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In the removing the blown out rear tire I found the previous owner had messed the exhaust stud bolts up. One sheered off the other um how shall we say this, it is redneck engineered. I'd like to put in new studs, any advice would great be appreciated.
 

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If I remember right those studs are welded into the flange on the header pipe. I know Suzuki does not list the studs as a separate item on the parts fiche. You might be able to remove the header pipe and get someone to weld new studs in but that will probably cost you as much as a new header pipe. You also might be able to drill the studs out and replace them with a bolt and nut.

The part number for the pipe is 14150-15F30 and it runs about $70. If you want to look at it on the part fiche here is a link to one. http://www.partshark.com/fiche_section_detail.asp?section=300313&category=Scooters&make=SUZUKI&year=2003&fveh=7244
The header pipe is item number 3.
 

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I have seen 2 others uniquely engineered when their studs broke. Both fixes worked well enough and were mechanically sound. As long as there is no exhaust leaking it is not a problem. With that said I personally would spend the $70 and get a new header and paint it with VHT paint with the highest Temp rating you can find so it would look better and last longer.
 

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I believe that is exactly what I'll do. I think correct in this case is just a much better option. I'm going to put anti seize on the bolts so that I don't create the same issue.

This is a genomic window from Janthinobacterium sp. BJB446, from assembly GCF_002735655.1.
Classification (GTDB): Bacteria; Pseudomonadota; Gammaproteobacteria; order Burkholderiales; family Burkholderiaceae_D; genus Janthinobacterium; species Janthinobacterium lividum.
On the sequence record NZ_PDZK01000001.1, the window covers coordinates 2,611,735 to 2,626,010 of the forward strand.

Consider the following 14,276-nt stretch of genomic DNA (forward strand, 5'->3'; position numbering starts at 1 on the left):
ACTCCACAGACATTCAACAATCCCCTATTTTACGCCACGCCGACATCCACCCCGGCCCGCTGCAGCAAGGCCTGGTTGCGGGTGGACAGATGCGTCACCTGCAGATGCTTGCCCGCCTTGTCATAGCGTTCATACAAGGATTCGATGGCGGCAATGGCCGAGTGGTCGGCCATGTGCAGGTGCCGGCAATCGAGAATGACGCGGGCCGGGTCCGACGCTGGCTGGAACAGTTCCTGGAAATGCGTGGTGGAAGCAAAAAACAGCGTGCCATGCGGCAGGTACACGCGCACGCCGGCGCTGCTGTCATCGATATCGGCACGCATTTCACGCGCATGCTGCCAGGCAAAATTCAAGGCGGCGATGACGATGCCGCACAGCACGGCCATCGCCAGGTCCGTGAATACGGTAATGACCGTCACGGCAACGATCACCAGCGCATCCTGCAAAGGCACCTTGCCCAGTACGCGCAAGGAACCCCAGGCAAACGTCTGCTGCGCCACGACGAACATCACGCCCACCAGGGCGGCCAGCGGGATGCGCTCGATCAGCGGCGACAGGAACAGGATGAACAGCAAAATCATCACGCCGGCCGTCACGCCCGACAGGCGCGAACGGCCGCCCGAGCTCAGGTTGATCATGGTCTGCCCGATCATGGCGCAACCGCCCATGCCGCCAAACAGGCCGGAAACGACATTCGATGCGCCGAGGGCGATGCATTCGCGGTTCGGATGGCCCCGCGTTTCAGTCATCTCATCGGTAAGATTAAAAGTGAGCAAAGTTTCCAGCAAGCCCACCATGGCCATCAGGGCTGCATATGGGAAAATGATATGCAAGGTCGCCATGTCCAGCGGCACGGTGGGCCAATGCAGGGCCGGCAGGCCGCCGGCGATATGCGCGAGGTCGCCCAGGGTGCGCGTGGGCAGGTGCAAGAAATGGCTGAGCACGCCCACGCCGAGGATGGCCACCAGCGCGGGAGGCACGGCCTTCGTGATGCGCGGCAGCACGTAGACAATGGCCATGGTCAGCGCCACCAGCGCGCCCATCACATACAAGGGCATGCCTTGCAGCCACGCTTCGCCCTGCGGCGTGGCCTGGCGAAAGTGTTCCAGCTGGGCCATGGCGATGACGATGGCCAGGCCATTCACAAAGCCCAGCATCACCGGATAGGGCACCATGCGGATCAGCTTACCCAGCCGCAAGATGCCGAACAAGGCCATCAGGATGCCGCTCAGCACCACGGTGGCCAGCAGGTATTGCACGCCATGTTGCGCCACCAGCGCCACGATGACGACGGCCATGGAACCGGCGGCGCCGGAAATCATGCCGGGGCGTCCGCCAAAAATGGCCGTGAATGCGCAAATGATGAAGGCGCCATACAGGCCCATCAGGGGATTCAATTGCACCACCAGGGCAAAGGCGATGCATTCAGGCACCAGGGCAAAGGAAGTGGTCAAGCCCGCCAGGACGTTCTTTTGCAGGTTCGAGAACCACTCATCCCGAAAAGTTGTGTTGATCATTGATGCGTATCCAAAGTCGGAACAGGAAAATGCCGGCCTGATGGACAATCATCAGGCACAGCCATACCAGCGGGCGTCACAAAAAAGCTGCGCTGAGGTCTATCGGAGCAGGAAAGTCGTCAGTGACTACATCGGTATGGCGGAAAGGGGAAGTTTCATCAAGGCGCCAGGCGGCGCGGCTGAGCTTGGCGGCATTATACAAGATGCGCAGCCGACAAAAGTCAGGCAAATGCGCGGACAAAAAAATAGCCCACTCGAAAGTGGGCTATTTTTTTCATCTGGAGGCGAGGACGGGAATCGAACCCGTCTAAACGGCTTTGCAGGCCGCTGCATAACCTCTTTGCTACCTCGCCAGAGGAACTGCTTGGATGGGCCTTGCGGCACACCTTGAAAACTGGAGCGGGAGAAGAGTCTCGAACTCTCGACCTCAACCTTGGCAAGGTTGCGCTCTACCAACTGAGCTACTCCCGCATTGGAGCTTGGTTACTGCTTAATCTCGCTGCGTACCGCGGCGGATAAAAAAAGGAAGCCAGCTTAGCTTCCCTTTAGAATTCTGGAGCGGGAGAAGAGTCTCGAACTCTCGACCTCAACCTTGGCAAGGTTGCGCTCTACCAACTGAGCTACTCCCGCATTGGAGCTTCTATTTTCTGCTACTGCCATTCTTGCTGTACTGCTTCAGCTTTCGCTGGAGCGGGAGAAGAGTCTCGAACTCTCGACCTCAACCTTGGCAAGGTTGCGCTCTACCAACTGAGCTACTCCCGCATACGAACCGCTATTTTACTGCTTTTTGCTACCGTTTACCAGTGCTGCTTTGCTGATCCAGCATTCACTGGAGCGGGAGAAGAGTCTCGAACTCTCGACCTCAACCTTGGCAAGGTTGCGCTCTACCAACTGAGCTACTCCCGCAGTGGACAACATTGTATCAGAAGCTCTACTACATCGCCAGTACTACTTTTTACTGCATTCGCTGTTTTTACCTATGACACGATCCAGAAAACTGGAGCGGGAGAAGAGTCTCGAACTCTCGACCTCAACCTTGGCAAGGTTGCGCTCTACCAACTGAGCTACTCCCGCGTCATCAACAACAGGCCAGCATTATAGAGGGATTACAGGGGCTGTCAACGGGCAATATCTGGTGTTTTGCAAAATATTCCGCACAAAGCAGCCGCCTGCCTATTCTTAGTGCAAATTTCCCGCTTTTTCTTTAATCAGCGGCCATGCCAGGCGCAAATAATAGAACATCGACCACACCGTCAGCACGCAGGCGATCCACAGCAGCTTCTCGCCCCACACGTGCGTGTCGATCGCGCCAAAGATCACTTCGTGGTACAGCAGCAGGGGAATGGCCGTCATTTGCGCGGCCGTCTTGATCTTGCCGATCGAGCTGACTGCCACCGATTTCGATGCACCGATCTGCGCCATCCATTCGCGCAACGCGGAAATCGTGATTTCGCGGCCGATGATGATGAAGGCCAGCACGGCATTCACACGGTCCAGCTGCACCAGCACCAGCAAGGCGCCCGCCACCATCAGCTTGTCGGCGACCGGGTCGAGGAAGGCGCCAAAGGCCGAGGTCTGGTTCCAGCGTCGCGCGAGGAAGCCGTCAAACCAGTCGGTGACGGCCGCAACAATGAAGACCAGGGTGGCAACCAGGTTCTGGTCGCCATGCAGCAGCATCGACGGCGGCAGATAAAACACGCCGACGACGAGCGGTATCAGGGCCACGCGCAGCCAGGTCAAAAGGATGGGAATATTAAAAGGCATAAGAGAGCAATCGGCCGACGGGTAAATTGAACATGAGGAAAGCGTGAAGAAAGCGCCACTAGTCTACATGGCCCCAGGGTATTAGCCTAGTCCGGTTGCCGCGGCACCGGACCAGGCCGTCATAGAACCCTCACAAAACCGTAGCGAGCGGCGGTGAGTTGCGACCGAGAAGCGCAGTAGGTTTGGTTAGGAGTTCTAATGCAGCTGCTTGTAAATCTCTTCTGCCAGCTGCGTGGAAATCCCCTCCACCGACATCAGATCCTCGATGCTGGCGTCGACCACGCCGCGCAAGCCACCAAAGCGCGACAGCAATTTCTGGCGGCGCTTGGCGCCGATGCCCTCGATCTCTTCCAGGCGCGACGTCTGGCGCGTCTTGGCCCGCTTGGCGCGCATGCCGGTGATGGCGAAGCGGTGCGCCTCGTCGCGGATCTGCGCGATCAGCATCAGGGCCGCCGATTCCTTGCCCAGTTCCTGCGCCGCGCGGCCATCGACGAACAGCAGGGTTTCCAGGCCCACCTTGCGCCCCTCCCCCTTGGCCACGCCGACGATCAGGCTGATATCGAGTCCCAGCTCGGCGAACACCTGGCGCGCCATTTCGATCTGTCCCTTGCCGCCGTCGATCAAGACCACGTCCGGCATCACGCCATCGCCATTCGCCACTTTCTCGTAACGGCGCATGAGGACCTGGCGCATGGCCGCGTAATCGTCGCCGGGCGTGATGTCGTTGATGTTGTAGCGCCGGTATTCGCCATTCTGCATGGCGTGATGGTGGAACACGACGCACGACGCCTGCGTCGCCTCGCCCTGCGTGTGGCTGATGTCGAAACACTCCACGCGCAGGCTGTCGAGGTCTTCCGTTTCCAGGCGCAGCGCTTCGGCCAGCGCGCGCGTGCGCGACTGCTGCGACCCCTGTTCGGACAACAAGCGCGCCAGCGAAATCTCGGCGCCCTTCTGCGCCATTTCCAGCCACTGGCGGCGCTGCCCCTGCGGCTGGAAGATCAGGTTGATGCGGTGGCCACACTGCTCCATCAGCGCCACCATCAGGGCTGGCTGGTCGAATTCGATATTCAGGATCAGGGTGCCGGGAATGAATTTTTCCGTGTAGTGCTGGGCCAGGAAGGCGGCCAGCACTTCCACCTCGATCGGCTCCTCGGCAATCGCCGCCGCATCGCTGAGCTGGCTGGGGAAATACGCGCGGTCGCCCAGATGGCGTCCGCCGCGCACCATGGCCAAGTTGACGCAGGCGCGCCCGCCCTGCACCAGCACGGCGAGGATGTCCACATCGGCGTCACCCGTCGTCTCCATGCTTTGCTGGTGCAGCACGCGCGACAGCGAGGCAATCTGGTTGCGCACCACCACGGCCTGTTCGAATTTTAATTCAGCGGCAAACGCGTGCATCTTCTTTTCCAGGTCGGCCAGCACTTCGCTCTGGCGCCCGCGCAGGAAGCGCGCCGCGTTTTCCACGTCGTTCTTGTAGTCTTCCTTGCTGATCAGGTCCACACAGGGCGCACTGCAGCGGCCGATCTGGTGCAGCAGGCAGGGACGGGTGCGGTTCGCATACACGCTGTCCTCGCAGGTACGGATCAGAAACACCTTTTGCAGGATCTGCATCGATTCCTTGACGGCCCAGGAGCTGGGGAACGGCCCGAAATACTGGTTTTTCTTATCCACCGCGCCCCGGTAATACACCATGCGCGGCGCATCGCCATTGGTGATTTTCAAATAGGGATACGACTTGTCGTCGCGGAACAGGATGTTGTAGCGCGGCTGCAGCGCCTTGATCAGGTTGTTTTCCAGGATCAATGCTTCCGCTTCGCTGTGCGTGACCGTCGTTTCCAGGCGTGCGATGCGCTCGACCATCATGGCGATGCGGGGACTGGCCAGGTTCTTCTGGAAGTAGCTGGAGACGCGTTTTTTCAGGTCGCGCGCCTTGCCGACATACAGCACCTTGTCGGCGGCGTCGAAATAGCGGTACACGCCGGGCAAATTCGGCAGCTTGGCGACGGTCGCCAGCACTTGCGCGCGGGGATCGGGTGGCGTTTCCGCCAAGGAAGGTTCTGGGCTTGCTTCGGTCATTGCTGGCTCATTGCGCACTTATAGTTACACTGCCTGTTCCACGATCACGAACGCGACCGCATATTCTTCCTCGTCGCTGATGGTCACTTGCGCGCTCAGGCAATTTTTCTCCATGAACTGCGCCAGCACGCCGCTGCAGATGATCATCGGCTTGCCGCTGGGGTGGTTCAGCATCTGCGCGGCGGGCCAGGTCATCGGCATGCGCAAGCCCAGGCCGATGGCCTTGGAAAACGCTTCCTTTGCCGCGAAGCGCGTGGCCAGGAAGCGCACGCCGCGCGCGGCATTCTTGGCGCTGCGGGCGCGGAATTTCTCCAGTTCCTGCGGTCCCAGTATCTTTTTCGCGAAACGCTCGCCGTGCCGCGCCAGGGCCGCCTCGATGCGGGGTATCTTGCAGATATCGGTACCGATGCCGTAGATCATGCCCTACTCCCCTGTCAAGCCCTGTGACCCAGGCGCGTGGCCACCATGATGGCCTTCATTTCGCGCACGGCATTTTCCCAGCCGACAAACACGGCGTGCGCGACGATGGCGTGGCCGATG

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If anyone has this problem of the stud holding the muffler to the flange twisting off, I had this problem and I have a fix. It requires a hack saw blade only because there is no room to use a hacksaw in there. Using just the blade, take your time and cut the remaining bolt off if it protrudes beyond the surface of the flange. It is a soft bolt and taking your time with breaks to rest your hand, it takes about 20 to 25 minutes to cut it off. Next it is necessary to drill out the remaining stud. To do so and get it on center, remount the muffler and if you have one stud intact, tighten the bolt to pull the muffler flange surface up tight to the exhaust pipe flange. This is necessary so you can have a drill guide to place the drill bit in the center of the stud. Now find a drill bit that fully fills the bolt hole in the muffler flange so it does not move around and permits you to place the drill bit in the center of the broken stud. It is only necessary to drill a good starting hole so you can then remove the muffler and now begin drilling a pilot hole and progress upward to the size that permits you to place a 6mm bolt in the hole where the stud was once in place. After drilling the hole and cleaning up both surfaces of the flange with a file, place a 6mm stainless bolt of sufficient length to attach the muffler. Be sure to use anti-seize compound to prevent having to go through this whole drill (no pun intended) again. I am told an anti-seize compound containing copper is necessary because of the temperature incurred at this joint. I know I could have taken the exhaust pipe off at the connection to the head...but if I had a problem with the aluminum threads adhering to the steel bolts, well I then would have had a much greater problem.
 
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